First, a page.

Work-orientated micro-credentials key to supporting Australians in their 100-year life

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According to Deloitte, study-interested Australian workers want their future learning experiences to be job-relevant, bite-sized and blended, combining online and face-to-face learning experiences. Are micro-credentials the answer?

A survey was conducted on nearly 4,000 Australian workers across all markets within Australia; the survey asked and analyzed the attitudes workers have towards lifelong learning, and their preferences on methods of education.

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Through their research, almost 80% of participants want their lesson materials to be available online for easy access. However, many within the 80% expressed that they want both options, a combination of online and face to face learning experiences. Meaning the future of studying and education will be blended. Additionally, half of the study-interested workers prefer their study arrangements to be in bite sizes courses. While they still appreciate the traditional way for education, short burst of learning and bite size courses allow them to balance their study with work and life priorities.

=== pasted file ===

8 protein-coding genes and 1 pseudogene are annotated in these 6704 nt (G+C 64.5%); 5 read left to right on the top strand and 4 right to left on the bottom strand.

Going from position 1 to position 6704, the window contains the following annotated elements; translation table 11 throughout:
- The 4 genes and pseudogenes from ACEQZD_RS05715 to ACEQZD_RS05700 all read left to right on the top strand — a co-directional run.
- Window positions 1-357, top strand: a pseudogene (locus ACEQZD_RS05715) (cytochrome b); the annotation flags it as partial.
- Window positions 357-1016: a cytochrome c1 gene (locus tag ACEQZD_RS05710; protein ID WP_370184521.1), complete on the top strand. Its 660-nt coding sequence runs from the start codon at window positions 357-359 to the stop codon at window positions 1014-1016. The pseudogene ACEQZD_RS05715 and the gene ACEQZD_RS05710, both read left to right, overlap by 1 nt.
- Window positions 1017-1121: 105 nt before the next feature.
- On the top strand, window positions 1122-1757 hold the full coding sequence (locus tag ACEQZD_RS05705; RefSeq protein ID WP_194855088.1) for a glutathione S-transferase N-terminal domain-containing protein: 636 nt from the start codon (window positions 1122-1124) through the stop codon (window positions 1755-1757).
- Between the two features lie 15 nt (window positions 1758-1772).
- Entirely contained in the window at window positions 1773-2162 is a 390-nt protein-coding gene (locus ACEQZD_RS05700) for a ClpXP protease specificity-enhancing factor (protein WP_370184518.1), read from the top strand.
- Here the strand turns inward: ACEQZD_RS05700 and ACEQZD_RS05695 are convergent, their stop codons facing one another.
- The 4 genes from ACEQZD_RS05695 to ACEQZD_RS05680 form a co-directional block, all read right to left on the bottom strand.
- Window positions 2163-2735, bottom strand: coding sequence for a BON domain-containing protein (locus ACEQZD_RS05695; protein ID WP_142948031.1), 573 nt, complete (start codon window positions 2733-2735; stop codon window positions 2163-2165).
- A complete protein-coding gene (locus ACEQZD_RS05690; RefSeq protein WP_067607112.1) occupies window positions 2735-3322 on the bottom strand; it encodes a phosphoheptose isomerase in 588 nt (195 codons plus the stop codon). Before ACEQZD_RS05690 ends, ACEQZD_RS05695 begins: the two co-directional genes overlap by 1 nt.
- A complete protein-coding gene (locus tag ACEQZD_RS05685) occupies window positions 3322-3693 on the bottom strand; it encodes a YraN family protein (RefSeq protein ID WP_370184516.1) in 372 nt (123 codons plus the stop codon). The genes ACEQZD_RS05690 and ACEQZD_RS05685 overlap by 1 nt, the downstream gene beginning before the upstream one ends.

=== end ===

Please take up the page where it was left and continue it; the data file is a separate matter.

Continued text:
Two-thirds of the research participants were not fully aware of the term micro-credentials (bite size courses); after the concept is explained to them, 65% considered micro-credentials being more are valuable to their career. It is developed quicker than most larger programs and is more responsive to the change environment, aka industry requirements. Tackling smaller boxes of knowledge allow workers to stay balanced, focused and motivated.

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Lachlan Smirl, Deloitte Access Economics Partner said: “This new data confirms that study-interested workers see the greatest value in learning when it is directly relevant to their work. So although formal qualifications remain valued, 68% of those who are interested in study place more importance on job specific skill set development.”

In summary, the key findings of this research include:

  1. Approximately 90% of Australian are alerted that their current career will be changed in the next decade, but they are not alarmed about how quick it is changing. 70% thinks that study will increase and allow them to achieve their career goal.
  2. Study-interested workers want flexible and micro-credentials courses from tertiary providers. 80% of study-interested workers want to access at least 50% of their materials online for a study-work life balance.
  3. Workers prefer to have their study materials and training to be closely linked to their jobs and industry in real life, while only 30% expect education provider (Universities, TAFEs, schools. etc.) to work together with the industry to deliver contents.
  4. While many workers are interested in further study, the enthusiasm decreases time goes by. Thus, the multi-stage life model is still young and need further developments.

Original article published by Deloitte in August 2018: Work-orientated micro-credentials key to supporting Australians in their 100-years life.

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